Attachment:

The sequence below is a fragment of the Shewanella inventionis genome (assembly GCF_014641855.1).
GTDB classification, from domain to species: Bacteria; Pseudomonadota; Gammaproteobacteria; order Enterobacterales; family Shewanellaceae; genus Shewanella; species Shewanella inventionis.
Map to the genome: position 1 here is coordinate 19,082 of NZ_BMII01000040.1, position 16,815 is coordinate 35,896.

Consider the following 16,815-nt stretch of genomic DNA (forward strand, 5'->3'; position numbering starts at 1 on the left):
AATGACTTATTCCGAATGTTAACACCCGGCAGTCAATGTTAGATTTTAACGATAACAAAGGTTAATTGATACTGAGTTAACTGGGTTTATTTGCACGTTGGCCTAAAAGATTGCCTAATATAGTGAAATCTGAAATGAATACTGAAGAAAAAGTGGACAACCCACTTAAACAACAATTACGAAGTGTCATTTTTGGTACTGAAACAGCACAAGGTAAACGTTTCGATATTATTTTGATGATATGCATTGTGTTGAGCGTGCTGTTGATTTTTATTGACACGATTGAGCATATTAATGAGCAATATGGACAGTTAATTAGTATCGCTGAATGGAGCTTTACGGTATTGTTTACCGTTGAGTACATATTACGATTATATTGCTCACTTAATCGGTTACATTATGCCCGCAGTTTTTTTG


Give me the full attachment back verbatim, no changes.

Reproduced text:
The sequence below is a fragment of the Shewanella inventionis genome (assembly GCF_014641855.1).
GTDB classification, from domain to species: Bacteria; Pseudomonadota; Gammaproteobacteria; order Enterobacterales; family Shewanellaceae; genus Shewanella; species Shewanella inventionis.
Map to the genome: position 1 here is coordinate 19,082 of NZ_BMII01000040.1, position 16,815 is coordinate 35,896.

Consider the following 16,815-nt stretch of genomic DNA (forward strand, 5'->3'; position numbering starts at 1 on the left):
AATGACTTATTCCGAATGTTAACACCCGGCAGTCAATGTTAGATTTTAACGATAACAAAGGTTAATTGATACTGAGTTAACTGGGTTTATTTGCACGTTGGCCTAAAAGATTGCCTAATATAGTGAAATCTGAAATGAATACTGAAGAAAAAGTGGACAACCCACTTAAACAACAATTACGAAGTGTCATTTTTGGTACTGAAACAGCACAAGGTAAACGTTTCGATATTATTTTGATGATATGCATTGTGTTGAGCGTGCTGTTGATTTTTATTGACACGATTGAGCATATTAATGAGCAATATGGACAGTTAATTAGTATCGCTGAATGGAGCTTTACGGTATTGTTTACCGTTGAGTACATATTACGATTATATTGCTCACTTAATCGGTTACATTATGCCCGCAGTTTTTTTG